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Sarah Palin puzzles me.  I had previously written about her and why she scares me as the potential VP of the United States, but today I want to tell you a bit more of what I learned from her behavior that would hopefully teach us all a lesson about life.

Sarah Palin came from a humble enough background — no super rich family to help her out at the beginning of her life, no special connections to get her to where she is today.  She was just an average citizen like many of us.  She got to where she is today by her will to succeed, for the most part.  That accomplishment is in and of itself very commendable. In many ways, she is one of the success stories of the American life — if you believe in yourself and work hard at your goals, you will get to here you want to go.

In fact, Sarah Palin is one of the most confident women I’ve seen.  She doesn’t let obstacles bring her down, and she always has the self-confidence that she will succeed.  The problem lies in her self-awareness.  More specifically, her self-confidence is in no way balance by her self-awareness (or lack thereof).

In my opinion, self-confidence and self-awareness are two sides of the same coin — both sides are needed in order to move forward in life.  Self-confidence gives you the belief that life challenges are conquerable, without which every task in life would seem like climbing Mount Everest.  Self-awareness, on the other hand, is the feedback loop to let you know not only what it takes to get to where you want to go, but also how you are doing along the way.

To continue with the analogy of climbing Mount Everest, it is not enough to simply believe you can do it; you need to also know (and be honest about) your state of health to correctly assess whether climbing to the highest peak in the world is the right thing for you at this very moment.  If it’s not, there is one of two things you can do:

  1. You can ascend anyway but your chance of failure and death is astronomically large.
  2. You can train yourself to be in a better climbing shape and attempt the task once you have build up your muscles, expanded your lung capacity and increased your physical and mental endurance.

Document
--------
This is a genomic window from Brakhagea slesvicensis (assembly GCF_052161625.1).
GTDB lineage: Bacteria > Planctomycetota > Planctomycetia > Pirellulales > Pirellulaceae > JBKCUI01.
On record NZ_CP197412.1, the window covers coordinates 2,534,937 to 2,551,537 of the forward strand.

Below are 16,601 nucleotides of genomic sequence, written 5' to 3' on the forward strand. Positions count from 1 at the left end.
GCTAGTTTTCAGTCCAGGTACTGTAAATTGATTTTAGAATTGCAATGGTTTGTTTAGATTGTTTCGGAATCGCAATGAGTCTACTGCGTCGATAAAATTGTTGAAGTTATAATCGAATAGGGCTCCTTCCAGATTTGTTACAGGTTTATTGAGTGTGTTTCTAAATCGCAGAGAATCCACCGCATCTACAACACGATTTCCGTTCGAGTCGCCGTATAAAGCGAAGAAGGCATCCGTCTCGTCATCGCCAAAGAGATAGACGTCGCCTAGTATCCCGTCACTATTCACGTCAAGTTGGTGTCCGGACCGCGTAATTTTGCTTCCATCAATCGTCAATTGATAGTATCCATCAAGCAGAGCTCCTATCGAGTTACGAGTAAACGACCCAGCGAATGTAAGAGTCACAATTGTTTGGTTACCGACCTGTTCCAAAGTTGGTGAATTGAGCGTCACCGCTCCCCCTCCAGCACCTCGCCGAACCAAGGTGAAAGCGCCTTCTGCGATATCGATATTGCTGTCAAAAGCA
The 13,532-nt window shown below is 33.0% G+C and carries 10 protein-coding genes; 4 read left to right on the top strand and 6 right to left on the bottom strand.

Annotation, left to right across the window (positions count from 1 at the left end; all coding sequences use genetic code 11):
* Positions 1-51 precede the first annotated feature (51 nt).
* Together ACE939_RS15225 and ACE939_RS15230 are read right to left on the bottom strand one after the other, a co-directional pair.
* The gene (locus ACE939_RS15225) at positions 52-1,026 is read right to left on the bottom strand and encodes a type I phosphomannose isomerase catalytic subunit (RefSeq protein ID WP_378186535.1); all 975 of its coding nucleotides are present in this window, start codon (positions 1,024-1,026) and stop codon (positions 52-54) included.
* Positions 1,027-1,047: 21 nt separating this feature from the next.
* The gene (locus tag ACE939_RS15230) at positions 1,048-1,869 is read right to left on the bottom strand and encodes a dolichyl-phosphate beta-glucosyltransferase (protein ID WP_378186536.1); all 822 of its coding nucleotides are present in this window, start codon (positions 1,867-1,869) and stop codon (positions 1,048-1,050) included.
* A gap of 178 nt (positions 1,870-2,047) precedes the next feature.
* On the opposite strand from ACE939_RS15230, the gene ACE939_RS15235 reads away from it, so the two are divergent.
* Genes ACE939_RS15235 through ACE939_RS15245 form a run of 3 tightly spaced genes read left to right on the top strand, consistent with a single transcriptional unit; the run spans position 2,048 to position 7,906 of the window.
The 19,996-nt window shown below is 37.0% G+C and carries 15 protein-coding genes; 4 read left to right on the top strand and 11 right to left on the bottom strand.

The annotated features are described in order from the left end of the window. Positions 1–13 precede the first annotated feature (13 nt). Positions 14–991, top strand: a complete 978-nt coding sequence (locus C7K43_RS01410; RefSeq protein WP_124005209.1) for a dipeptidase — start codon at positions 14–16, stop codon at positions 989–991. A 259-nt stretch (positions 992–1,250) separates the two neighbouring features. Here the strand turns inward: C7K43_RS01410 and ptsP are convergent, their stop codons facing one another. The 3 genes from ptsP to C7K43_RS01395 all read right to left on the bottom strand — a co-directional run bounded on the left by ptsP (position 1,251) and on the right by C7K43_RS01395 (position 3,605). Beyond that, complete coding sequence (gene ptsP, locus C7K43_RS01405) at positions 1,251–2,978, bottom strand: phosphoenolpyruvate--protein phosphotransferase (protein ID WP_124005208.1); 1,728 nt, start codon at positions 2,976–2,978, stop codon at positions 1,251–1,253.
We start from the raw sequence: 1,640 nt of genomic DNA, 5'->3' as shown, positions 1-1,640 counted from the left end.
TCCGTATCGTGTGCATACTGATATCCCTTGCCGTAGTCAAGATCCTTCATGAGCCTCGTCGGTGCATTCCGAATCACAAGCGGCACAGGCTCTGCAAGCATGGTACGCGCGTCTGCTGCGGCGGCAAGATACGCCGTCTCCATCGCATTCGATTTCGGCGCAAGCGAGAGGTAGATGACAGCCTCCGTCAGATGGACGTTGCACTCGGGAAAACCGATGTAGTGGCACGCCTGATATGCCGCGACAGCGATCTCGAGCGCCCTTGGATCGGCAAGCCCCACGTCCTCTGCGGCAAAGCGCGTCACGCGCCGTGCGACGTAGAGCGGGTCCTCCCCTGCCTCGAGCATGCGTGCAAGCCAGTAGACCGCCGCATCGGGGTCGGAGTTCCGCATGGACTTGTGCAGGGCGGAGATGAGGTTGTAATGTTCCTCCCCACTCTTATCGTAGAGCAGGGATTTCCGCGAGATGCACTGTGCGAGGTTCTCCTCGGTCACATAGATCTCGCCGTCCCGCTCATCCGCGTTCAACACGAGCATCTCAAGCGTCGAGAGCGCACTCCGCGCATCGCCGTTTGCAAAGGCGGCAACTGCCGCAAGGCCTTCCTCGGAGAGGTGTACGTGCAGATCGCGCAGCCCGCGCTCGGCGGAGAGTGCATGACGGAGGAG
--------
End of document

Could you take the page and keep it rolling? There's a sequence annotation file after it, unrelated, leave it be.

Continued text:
Sarah Palin, although full of self-confidence that she can be the VP of the United States, lacks the self-awareness to know that she is, at this very moment, NOT qualified to be one.  That is not to say she will not be qualified to be one in the future as long as she prepares herself between now and then.  But to prepare herself means to face the brutal fact of her current reality, and that is to be self-aware that she currently lacks the VP qualification.  Unfortunately, she does not appear to have that self-awareness that will propel her forward in her political aspiration.

So the lesson is:  ALWAYS balance your self-confidence with your self-awareness.  Too much of one without equal amount of the other can prove disastrous in accomplishing your goals in life.

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I noticed I’ve been getting lots of traffic from people seeking advice on first dates and/or making good first impressions.  They mostly landed on one of the two posts about my personal experience with first dates: Do’s and Don’ts on First Dates, and How to Make A Good First Impression.

If you are looking for more, I have a treat for you.  This morning I came across a post from The Art of Manliness titled, “Nice Guys Don’t Have to Finish Last.”  In it the author tried to debunk the myth that women like and date bad boys by dissecting the attractive qualities that women want in their men.  When interpreted the wrong way, these qualities can be seen as bad boy-like when in fact they are just variations of self-confidence.  In my opinion, everything in that post rings true.  You don’t have to be bad to be attractive; You just have to:

  • Be a leader and a decision-maker, not a push over
  • Be ambitious
  • Have a cool man skill or hobby
  • Be supremely confident about your relationship
  • Be supremely confident and comfortable in your own skin

For more and the explanation to each of the bullet points, be sure to read the entire post.